The Lung Cancer Alliance (LCA) recently launched screenforlungcancer.org, a new website aimed at educating people at risk for lung cancer about the importance of yearly low-dose computed tomography (CT) screening to promote early detection of the disease. More than 70% of new lung cancers are diagnosed in people whose cancer is at a late stage, when survival is poor.
The launch of the LCA's site came less than 1 month after a landmark study was published in the New England Journal of Medicine. The study found that yearly low-dose CT screening for people at high risk can detect lung cancer at the earliest stage, dramatically increasing their chance of survival. The current 5-year survival rate for people diagnosed with lung cancer is only 15%. Remarkably, the study showed an estimated 92% 10-year survival rate for those whose cancers are detected early and removed immediately.
Aimed at High-Risk Individuals
"We now know that screening those at high risk can detect lung cancer at the earliest stages, when it's most treatable," said Laurie Fenton, president of the Lung Cancer Alliance. "This new site provides smokers, former smokers, or anyone at high risk for developing lung cancer with an education about the screening process. It is critical for people to know their risks, and to know that they can now do something to protect themselves from this lethal disease."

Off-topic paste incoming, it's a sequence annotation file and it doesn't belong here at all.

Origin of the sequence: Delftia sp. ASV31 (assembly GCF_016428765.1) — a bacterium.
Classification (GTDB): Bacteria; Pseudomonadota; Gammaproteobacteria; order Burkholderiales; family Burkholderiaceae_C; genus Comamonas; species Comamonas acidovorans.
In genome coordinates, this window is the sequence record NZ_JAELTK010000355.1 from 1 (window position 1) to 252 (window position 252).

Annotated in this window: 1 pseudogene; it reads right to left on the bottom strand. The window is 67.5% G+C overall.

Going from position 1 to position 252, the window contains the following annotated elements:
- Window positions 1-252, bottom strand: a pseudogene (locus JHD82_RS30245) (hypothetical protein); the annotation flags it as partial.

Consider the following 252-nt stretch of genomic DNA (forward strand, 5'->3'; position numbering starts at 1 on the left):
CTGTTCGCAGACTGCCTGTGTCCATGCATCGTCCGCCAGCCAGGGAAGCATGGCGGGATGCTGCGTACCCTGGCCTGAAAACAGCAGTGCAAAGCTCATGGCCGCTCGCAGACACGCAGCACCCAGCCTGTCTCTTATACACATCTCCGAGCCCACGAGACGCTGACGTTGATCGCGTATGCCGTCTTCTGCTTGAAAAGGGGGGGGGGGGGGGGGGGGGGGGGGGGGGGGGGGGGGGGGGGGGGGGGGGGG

Screenforlungcancer.org provides information on the importance of screening and the screening process, tools for assessing a person's risk for developing lung cancer, and a directory of leading institutions with the highest screening standards. Visitors can also experience the entire screening process by viewing videos of a person undergoing a CT scan, as well as photographs. For more information on the services provided by the Lung Cancer Alliance, visit www.lungcanceralliance.org/.